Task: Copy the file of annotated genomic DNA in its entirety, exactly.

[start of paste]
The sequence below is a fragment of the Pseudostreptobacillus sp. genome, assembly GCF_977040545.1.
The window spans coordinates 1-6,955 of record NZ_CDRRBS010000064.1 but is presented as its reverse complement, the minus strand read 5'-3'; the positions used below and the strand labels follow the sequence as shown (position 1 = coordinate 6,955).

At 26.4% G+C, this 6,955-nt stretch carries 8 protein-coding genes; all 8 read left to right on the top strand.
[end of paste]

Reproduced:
The sequence below is a fragment of the Pseudostreptobacillus sp. genome, assembly GCF_977040545.1.
The window spans coordinates 1-6,955 of record NZ_CDRRBS010000064.1 but is presented as its reverse complement, the minus strand read 5'-3'; the positions used below and the strand labels follow the sequence as shown (position 1 = coordinate 6,955).

At 26.4% G+C, this 6,955-nt stretch carries 8 protein-coding genes; all 8 read left to right on the top strand.